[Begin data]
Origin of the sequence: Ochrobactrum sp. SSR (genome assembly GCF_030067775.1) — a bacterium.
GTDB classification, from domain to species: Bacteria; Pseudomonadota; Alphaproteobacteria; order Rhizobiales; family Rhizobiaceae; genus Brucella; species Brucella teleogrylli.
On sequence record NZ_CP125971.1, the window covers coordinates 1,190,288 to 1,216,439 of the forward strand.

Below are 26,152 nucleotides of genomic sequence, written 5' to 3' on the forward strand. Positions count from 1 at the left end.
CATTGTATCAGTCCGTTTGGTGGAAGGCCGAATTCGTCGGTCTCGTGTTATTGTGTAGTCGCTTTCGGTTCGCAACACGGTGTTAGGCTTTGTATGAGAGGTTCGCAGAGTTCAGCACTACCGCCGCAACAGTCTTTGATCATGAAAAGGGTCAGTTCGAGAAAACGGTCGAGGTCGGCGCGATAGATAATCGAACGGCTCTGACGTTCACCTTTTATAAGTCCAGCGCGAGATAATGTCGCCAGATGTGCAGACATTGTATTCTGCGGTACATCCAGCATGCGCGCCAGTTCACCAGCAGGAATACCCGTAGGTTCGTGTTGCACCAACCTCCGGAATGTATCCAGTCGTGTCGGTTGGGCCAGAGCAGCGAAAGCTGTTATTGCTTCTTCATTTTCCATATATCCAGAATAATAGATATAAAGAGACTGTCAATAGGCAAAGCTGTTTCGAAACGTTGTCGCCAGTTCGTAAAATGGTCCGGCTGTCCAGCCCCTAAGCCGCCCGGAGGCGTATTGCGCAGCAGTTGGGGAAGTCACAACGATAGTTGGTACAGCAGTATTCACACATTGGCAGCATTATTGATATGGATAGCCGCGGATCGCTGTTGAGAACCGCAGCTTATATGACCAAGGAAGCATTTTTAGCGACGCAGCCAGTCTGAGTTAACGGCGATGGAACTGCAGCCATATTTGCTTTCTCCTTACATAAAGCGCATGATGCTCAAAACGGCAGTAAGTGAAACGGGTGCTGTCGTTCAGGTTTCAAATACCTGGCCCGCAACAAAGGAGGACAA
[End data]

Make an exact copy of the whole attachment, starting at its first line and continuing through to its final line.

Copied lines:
Origin of the sequence: Ochrobactrum sp. SSR (genome assembly GCF_030067775.1) — a bacterium.
GTDB classification, from domain to species: Bacteria; Pseudomonadota; Alphaproteobacteria; order Rhizobiales; family Rhizobiaceae; genus Brucella; species Brucella teleogrylli.
On sequence record NZ_CP125971.1, the window covers coordinates 1,190,288 to 1,216,439 of the forward strand.

Below are 26,152 nucleotides of genomic sequence, written 5' to 3' on the forward strand. Positions count from 1 at the left end.
CATTGTATCAGTCCGTTTGGTGGAAGGCCGAATTCGTCGGTCTCGTGTTATTGTGTAGTCGCTTTCGGTTCGCAACACGGTGTTAGGCTTTGTATGAGAGGTTCGCAGAGTTCAGCACTACCGCCGCAACAGTCTTTGATCATGAAAAGGGTCAGTTCGAGAAAACGGTCGAGGTCGGCGCGATAGATAATCGAACGGCTCTGACGTTCACCTTTTATAAGTCCAGCGCGAGATAATGTCGCCAGATGTGCAGACATTGTATTCTGCGGTACATCCAGCATGCGCGCCAGTTCACCAGCAGGAATACCCGTAGGTTCGTGTTGCACCAACCTCCGGAATGTATCCAGTCGTGTCGGTTGGGCCAGAGCAGCGAAAGCTGTTATTGCTTCTTCATTTTCCATATATCCAGAATAATAGATATAAAGAGACTGTCAATAGGCAAAGCTGTTTCGAAACGTTGTCGCCAGTTCGTAAAATGGTCCGGCTGTCCAGCCCCTAAGCCGCCCGGAGGCGTATTGCGCAGCAGTTGGGGAAGTCACAACGATAGTTGGTACAGCAGTATTCACACATTGGCAGCATTATTGATATGGATAGCCGCGGATCGCTGTTGAGAACCGCAGCTTATATGACCAAGGAAGCATTTTTAGCGACGCAGCCAGTCTGAGTTAACGGCGATGGAACTGCAGCCATATTTGCTTTCTCCTTACATAAAGCGCATGATGCTCAAAACGGCAGTAAGTGAAACGGGTGCTGTCGTTCAGGTTTCAAATACCTGGCCCGCAACAAAGGAGGACAA